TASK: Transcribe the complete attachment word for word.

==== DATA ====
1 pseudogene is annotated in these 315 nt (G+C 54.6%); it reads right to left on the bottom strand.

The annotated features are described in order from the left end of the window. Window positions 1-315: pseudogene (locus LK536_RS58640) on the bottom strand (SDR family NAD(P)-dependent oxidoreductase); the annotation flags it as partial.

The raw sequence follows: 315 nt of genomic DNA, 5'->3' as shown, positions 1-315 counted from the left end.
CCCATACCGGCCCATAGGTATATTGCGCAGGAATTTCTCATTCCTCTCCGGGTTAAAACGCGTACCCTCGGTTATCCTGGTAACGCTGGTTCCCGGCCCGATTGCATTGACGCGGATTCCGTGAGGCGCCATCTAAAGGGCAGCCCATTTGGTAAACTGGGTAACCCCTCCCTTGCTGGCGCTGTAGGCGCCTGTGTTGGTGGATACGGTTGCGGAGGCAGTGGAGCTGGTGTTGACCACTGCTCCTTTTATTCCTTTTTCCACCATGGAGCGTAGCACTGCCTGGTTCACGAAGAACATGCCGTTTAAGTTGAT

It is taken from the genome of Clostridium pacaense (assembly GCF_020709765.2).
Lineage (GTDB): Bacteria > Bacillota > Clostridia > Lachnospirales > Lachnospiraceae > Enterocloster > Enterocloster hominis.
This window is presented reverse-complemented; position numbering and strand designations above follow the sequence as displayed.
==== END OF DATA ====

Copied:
1 pseudogene is annotated in these 315 nt (G+C 54.6%); it reads right to left on the bottom strand.

The annotated features are described in order from the left end of the window. Window positions 1-315: pseudogene (locus LK536_RS58640) on the bottom strand (SDR family NAD(P)-dependent oxidoreductase); the annotation flags it as partial.

The raw sequence follows: 315 nt of genomic DNA, 5'->3' as shown, positions 1-315 counted from the left end.
CCCATACCGGCCCATAGGTATATTGCGCAGGAATTTCTCATTCCTCTCCGGGTTAAAACGCGTACCCTCGGTTATCCTGGTAACGCTGGTTCCCGGCCCGATTGCATTGACGCGGATTCCGTGAGGCGCCATCTAAAGGGCAGCCCATTTGGTAAACTGGGTAACCCCTCCCTTGCTGGCGCTGTAGGCGCCTGTGTTGGTGGATACGGTTGCGGAGGCAGTGGAGCTGGTGTTGACCACTGCTCCTTTTATTCCTTTTTCCACCATGGAGCGTAGCACTGCCTGGTTCACGAAGAACATGCCGTTTAAGTTGAT

It is taken from the genome of Clostridium pacaense (assembly GCF_020709765.2).
Lineage (GTDB): Bacteria > Bacillota > Clostridia > Lachnospirales > Lachnospiraceae > Enterocloster > Enterocloster hominis.
This window is presented reverse-complemented; position numbering and strand designations above follow the sequence as displayed.